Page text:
FIVE reasons behind Liverpool’s defensive demise

Liverpool defender Glen Johnson

The two goals shipped early in the second half in the Merseyside Derby yesterday took our league goals conceded tally up to 31 for the season already. This is four more than the entirety of 2008/09 season and only 4 behind the team that finished 7th last campaign. Another interesting fact is that we have conceded eight goals in our last four games while we only conceded 10 in 18 matches between January and May last season. Has our defensive line really changed that much? Here are my five reasons for our defensive demise.

No Established Centre Back Partnership – An important part of keeping it tight at the back relies on keeping the same personnel in the same positions so every knows what to expect from each other. This season has seen both Roy Hodgson and Kenny Dalglish utilise a number of centre back defensive partnerships. We started the season with Martin Skrtel and Jamie Carragher, we then had combinations of either Soto with Carra or Skrtel with Soto before Jamie’s injury left us with Skrtel and Kyrgiakos only fit. Needless to say this partnership was only going to end in tears as both players are neither fast nor have any ability on the ball. It led to both the team playing deeper and deeper, (as evidenced on Match of the Day 2 yesterday after Kyrgiakos replaced Agger) as well as a lack of ball being played out from the back.

The Form of Kyrgiakos – The Big Greek was on tremendous form last season, and he was a bargain buy by Rafa at a time when we needed an aerial presence at the back to replace the great Sami Hyypia. He also started this season pretty well, scoring his fair share of goals from corners as well as defending his own penalty area. He was however abject in Roy Hodgson’s last game in charge against Blackburn Rovers and was substituted at half time, and he was partly at fault for the second Everton goal yesterday when he was pulled out of position allowing Jermaine Beckford to get in behind with only Raul Meireles for company to stop him scoring. There was no coincidence that our defending became decidedly dodgier and our team started to play deeper once Soto came on for the ill Agger at half time.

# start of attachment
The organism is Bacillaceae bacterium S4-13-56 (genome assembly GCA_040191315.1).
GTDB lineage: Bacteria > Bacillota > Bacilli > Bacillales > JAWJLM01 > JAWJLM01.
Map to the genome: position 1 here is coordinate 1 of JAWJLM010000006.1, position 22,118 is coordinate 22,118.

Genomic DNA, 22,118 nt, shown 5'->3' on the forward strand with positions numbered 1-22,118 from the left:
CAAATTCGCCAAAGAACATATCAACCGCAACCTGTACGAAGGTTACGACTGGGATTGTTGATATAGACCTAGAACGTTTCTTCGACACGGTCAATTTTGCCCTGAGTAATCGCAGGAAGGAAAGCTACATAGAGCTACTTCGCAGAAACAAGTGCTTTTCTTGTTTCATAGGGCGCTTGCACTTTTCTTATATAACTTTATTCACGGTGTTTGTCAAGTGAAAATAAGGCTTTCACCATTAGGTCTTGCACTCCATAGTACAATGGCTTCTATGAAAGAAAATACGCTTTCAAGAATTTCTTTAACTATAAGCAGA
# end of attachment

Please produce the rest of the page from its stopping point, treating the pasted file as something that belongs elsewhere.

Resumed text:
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The Form of Glen Johnson – Not much needs to be said about this, but when Glen is not playing well, his defensive displays are absolutely shocking. He can be fantastic going forward but his form at right back this season has not been up to the standard required. His worst display came against Blackpool earlier on in the season at Anfield when he was at fault for both goals. I am quite worried at the prospect of him playing out of position at left back, and although still a threat going forward, his defensive vulnerabilities still worry me. Perhaps a move to right wing could be in order?

No Left Back – The departure of Emiliano Insua on loan to be replaced by the equally mediocre Paul Konchesky was one of the biggest gripes of Roy Hodgson’s tenure as manager. Since his departure, Kenny Dalglish immediately replaced Konchesky with Fabio Aurelio against Manchester United, but mindful of his injury record, Kenny left Aurelio out against Blackpool and Everton, and he has had to put Johnson in an unnatural left side role. We are in desperate need this January for another left back. Marseille’s Taye Taiwo’s contract is up in the summer; perhaps a bid for the Nigerian could be a possibility?

Mascherano’s Absence – The departure of the Argentinean midfield destroyer was always going to be felt, and although Lucas had done admirably in his absence, the Brazilian is still finding his way in the game while Masch had the ability with his pace and tackling to break up opposition counter attacks, something Lucas doesn’t currently do as well. With Christian Poulsen not performing, and an average Jay Spearing playing against Everton, a proper replacement for Masch is needed to help the Liverpool backline keep clean sheets.

Written By David Tully at the excellent ‘Live4Liverpool
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